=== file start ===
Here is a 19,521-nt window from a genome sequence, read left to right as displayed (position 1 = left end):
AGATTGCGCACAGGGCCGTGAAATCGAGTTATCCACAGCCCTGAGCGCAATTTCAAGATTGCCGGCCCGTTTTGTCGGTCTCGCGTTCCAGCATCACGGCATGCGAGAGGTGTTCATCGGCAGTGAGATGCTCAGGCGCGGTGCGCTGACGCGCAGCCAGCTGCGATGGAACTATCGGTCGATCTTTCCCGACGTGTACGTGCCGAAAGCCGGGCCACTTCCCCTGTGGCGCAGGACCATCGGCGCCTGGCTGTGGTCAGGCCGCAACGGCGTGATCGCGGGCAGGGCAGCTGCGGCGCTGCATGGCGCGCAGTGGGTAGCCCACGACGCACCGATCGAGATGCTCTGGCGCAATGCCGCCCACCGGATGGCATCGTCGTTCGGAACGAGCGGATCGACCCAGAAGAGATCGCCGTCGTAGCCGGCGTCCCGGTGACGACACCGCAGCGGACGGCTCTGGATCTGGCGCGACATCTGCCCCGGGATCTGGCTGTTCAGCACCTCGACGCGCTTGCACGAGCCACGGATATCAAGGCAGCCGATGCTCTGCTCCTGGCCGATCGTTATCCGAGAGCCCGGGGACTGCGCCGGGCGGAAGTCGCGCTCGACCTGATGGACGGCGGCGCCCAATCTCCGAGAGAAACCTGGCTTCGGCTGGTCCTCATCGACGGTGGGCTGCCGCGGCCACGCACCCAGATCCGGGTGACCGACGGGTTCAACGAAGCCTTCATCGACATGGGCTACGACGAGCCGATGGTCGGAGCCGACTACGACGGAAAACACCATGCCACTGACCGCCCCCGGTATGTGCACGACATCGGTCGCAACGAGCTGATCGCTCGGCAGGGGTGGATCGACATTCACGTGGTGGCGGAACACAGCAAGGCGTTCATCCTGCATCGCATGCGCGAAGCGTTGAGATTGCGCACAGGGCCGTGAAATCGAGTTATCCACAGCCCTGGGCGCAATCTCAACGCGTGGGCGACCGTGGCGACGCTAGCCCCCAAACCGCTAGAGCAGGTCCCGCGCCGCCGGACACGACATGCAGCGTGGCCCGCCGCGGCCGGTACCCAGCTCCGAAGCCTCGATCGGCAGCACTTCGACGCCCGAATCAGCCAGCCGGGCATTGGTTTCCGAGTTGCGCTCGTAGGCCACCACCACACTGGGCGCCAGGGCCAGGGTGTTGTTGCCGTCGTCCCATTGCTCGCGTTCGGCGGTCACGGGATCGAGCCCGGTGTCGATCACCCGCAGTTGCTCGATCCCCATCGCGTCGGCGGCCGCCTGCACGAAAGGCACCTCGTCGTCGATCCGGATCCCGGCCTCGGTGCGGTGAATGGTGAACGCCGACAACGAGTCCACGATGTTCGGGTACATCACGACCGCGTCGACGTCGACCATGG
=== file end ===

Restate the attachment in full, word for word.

Here is a 19,521-nt window from a genome sequence, read left to right as displayed (position 1 = left end):
AGATTGCGCACAGGGCCGTGAAATCGAGTTATCCACAGCCCTGAGCGCAATTTCAAGATTGCCGGCCCGTTTTGTCGGTCTCGCGTTCCAGCATCACGGCATGCGAGAGGTGTTCATCGGCAGTGAGATGCTCAGGCGCGGTGCGCTGACGCGCAGCCAGCTGCGATGGAACTATCGGTCGATCTTTCCCGACGTGTACGTGCCGAAAGCCGGGCCACTTCCCCTGTGGCGCAGGACCATCGGCGCCTGGCTGTGGTCAGGCCGCAACGGCGTGATCGCGGGCAGGGCAGCTGCGGCGCTGCATGGCGCGCAGTGGGTAGCCCACGACGCACCGATCGAGATGCTCTGGCGCAATGCCGCCCACCGGATGGCATCGTCGTTCGGAACGAGCGGATCGACCCAGAAGAGATCGCCGTCGTAGCCGGCGTCCCGGTGACGACACCGCAGCGGACGGCTCTGGATCTGGCGCGACATCTGCCCCGGGATCTGGCTGTTCAGCACCTCGACGCGCTTGCACGAGCCACGGATATCAAGGCAGCCGATGCTCTGCTCCTGGCCGATCGTTATCCGAGAGCCCGGGGACTGCGCCGGGCGGAAGTCGCGCTCGACCTGATGGACGGCGGCGCCCAATCTCCGAGAGAAACCTGGCTTCGGCTGGTCCTCATCGACGGTGGGCTGCCGCGGCCACGCACCCAGATCCGGGTGACCGACGGGTTCAACGAAGCCTTCATCGACATGGGCTACGACGAGCCGATGGTCGGAGCCGACTACGACGGAAAACACCATGCCACTGACCGCCCCCGGTATGTGCACGACATCGGTCGCAACGAGCTGATCGCTCGGCAGGGGTGGATCGACATTCACGTGGTGGCGGAACACAGCAAGGCGTTCATCCTGCATCGCATGCGCGAAGCGTTGAGATTGCGCACAGGGCCGTGAAATCGAGTTATCCACAGCCCTGGGCGCAATCTCAACGCGTGGGCGACCGTGGCGACGCTAGCCCCCAAACCGCTAGAGCAGGTCCCGCGCCGCCGGACACGACATGCAGCGTGGCCCGCCGCGGCCGGTACCCAGCTCCGAAGCCTCGATCGGCAGCACTTCGACGCCCGAATCAGCCAGCCGGGCATTGGTTTCCGAGTTGCGCTCGTAGGCCACCACCACACTGGGCGCCAGGGCCAGGGTGTTGTTGCCGTCGTCCCATTGCTCGCGTTCGGCGGTCACGGGATCGAGCCCGGTGTCGATCACCCGCAGTTGCTCGATCCCCATCGCGTCGGCGGCCGCCTGCACGAAAGGCACCTCGTCGTCGATCCGGATCCCGGCCTCGGTGCGGTGAATGGTGAACGCCGACAACGAGTCCACGATGTTCGGGTACATCACGACCGCGTCGACGTCGACCATGG